These two case studies reveal a possible discrepancy in Even-Zohar’s theory concerning translation techniques and position in the polysystem. According to him, if translated literature occupies the central position, it possesses ST orientation. If it is peripheral, it possesses TT orientation (1976, pp 203-204). These two cases tend to reveal the opposite trend with “Planet of the Apes” conforming more to TT expectations and Germinal, La Guerre des Rose, White Palace and Mon Michaël retaining many ST features. However, if Tintin by Hergé can be thought of as occupying a central position as translated work in the English literary polysystem, it does conform to Even-Zohar’s ideas because it is heavily ST orientated. It can be argued, therefore, that central and peripheral positions can be viewed in a highly subjective manner, as does Susan Bassnett (1998).  Despite this dilemma, it is clear that relative position in the polysystem for all literary works, not just translated works, is a reflection of social and cultural tastes and historical trends.

After examining in some detail the Skopos theory and the Polysystems Theory, it can be seen that they were both conceived around the same time in the 1970s, partly as a reaction to the structural linguistic approach to translation theory.  Skopos offers a Functional Linguistic approach which is heavily TT oriented, while Polysystems provides a literary approach that can be either ST or TT oriented, depending on the position translated literature occupies in the literary polysystem of the target culture at a particular time. Skopos provides a practical approach to translation that allows for the individual ST to be translated in different ways, depending on the purpose it will serve in the target culture.  Polysystems is an intellectual, systemic, perhaps even universal approach that moves away from the examination of individual texts, allowing for the possible inclusion of several theories under the one umbrella. Skopos can be applied to both literary and non-literary texts, whereas Polysystems, being a literary approach, could be seen as neglecting non-literary work, although it does allow for the inclusion of “lower” genres, such as police novels, to be viewed in terms of translation theory.

The role of the translator is an important feature of both theories. Skopos allows for a considerable amount of input from the translator in determining strategies after negotiating directly with the commissioner. While the role of the translator may not seem to be as dominant in Polysystems Theory, a great deal of subjectivity is required in order to be able to reflect the cultural and historical status of the literary work in the target culture.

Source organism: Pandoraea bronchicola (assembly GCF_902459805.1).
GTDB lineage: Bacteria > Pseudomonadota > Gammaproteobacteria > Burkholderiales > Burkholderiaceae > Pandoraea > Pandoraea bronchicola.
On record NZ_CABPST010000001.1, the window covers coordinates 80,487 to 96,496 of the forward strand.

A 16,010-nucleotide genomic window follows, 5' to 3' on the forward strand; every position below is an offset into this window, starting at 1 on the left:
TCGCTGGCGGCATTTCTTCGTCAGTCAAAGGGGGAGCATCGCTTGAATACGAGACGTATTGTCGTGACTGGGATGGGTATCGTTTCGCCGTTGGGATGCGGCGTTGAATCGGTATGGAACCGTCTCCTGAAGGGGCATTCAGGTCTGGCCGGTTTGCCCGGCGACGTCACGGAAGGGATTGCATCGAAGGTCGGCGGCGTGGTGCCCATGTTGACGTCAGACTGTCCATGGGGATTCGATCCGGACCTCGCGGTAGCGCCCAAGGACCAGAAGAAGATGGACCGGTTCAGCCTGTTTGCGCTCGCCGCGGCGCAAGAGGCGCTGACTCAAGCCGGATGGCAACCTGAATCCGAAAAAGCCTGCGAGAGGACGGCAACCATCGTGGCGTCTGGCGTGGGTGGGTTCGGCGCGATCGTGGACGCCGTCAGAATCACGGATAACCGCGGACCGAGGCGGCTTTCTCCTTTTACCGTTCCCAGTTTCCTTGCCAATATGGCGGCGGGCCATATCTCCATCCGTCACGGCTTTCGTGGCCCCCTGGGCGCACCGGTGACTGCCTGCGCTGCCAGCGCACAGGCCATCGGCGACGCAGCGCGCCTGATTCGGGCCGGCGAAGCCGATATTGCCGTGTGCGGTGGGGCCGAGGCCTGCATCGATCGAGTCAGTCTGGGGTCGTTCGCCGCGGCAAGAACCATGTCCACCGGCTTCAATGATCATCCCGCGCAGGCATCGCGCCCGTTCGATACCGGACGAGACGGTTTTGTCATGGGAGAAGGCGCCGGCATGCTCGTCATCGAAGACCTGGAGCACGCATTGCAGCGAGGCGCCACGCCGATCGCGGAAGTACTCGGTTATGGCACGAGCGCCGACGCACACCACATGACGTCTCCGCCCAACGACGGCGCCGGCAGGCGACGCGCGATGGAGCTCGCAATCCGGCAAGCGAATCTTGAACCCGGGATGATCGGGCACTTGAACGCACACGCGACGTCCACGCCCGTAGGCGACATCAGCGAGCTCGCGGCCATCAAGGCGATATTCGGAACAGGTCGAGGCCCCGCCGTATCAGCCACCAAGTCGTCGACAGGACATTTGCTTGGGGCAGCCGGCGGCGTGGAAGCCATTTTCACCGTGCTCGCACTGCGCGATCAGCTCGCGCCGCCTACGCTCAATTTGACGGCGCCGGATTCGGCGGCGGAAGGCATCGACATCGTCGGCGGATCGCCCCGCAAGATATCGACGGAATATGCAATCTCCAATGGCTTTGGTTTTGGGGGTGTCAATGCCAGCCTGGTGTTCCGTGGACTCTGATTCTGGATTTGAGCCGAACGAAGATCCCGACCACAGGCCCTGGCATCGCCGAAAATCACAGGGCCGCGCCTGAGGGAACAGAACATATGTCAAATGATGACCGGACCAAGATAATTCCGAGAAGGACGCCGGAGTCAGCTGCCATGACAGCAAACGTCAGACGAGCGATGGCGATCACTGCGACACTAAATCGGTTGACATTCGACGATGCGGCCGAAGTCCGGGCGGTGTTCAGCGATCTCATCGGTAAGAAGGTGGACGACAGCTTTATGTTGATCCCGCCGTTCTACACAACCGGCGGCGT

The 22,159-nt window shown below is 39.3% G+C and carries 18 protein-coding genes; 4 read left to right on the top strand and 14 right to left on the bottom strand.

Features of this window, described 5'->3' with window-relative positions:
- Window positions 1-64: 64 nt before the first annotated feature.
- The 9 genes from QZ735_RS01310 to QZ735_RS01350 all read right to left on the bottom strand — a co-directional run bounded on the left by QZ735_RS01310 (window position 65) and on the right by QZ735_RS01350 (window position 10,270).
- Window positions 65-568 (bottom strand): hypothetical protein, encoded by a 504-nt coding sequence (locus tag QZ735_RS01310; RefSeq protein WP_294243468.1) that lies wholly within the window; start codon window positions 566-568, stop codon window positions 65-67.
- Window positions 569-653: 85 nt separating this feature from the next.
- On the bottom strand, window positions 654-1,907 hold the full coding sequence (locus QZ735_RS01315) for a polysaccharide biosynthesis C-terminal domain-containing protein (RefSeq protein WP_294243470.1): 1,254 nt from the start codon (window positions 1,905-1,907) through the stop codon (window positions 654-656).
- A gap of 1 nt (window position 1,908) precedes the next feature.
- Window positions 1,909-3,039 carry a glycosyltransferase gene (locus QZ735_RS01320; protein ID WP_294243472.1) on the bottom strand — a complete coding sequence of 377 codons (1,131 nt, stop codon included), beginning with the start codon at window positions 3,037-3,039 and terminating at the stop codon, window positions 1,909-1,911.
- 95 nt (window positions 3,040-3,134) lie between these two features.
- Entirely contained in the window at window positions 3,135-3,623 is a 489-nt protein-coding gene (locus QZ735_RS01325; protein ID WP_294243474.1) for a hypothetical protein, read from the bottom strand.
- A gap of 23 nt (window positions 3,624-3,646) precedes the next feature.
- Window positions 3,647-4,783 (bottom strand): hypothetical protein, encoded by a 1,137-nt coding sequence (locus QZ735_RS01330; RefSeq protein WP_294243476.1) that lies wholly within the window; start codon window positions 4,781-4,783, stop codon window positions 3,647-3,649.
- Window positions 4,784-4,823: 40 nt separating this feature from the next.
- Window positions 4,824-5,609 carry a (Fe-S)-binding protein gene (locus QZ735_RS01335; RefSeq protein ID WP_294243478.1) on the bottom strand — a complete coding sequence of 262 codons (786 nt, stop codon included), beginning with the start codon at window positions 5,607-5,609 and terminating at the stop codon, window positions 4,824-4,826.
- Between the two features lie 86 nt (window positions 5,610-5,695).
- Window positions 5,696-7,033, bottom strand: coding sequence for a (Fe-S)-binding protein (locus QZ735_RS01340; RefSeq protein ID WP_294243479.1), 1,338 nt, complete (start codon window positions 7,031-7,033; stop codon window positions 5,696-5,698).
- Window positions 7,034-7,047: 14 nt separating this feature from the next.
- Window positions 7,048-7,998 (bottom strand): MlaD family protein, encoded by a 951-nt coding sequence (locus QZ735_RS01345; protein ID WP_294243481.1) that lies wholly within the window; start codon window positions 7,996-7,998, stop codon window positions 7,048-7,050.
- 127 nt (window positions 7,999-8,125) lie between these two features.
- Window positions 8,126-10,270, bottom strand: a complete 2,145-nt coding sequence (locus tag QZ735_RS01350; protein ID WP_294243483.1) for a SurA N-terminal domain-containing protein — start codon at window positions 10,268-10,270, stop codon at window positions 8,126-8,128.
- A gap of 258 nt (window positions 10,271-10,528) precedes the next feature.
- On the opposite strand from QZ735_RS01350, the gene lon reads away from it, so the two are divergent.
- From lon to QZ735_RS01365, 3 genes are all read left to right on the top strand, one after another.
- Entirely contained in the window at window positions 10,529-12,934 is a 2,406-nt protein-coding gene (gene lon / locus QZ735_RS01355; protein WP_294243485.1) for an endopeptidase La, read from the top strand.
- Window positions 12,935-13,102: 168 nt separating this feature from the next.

Both theories could be criticised over a number of issues.  Skopos could be seen as a possible justification for the production of almost any translation, regardless of accuracy and quality. In the quest to uncover universal laws in translation, Polysystems, with its roots in Russian Formalism, could be viewed as archaic, too abstract, offering little in the way of evidence of its practical application. However, both approaches are not prescriptive, offering an alternative to word-for-word, sense-for-sense, equivalence and shift issues.

BIBLIOGRAPHY

Adler, Warren. La Guerre des Rose.  Translated by Christiane Cozzolino. Paris: Le livre de poche, 1985.

Andronicos, Manolis, “Sarissa.” Bulletin de correspondance hellénique. Vol.94 pp 91-107. 1970.

Berghout, Dr Anita. Lectures 10/8/2005; 7/9/2005. University of Newcastle.

Boulle, Pierre. La planète des singes.  Paris: Julliard, 1963.

Codde, Philippe. “Polysystem Theory Revisited: A New Comparative Introduction.” pp. 25-37
Poetics Today. Vol.24, No.1, Spring 2003.

Even-Zohar, Itamar. “The Position of Translated Literature within the Literary Polysystem.” 1976.
In Venuti, Lawrence. The Translation Studies Reader.  (2nd Edition).
New York: Routledge, 2000. Pp199 – 204.

Fowler, Mark. “Construction of the Macedonian Sarissa.  The Advantages of the Addition of a Shaft Joint.”
University of Newcastle, 2005. Awaiting publication.

Hermans, Theo. Translation in Systems. Descriptive and Systemic Approaches Explained.
Manchester: St Jerome, 1999.

Munday, Jeremy. Introducing Translation Studies. Theories and Applications.
London: Routledge, 2001.

Nam Fung Chang. “The Cultural Turn of Itamar Even-Zohar’s Polysystems Studies-Promises and Problems.”
www.art.man.ac.uk

Oz, Amos. Mon Michaël. Translated by Rina Viers. Paris: Livre de poche. 1973.

Savan, Glenn. White Palace. Translated by Isabelle Reinharez. Paris: Pocket, 1973.

Vermeer, Hans. “Skopos and Commission in Translational Action.” 1989.
In Venuti, Lawrence. The Translation Studies Reader.  (2nd Edition).
New York: Routledge, 2000. Pp227-237.

Zola, Émile. Germinal. Paris: Gallimard, 1978.

Zola, Émile. Germinal. Translated by Leonard Tancock. Harmondsworth: Penguin, 1954.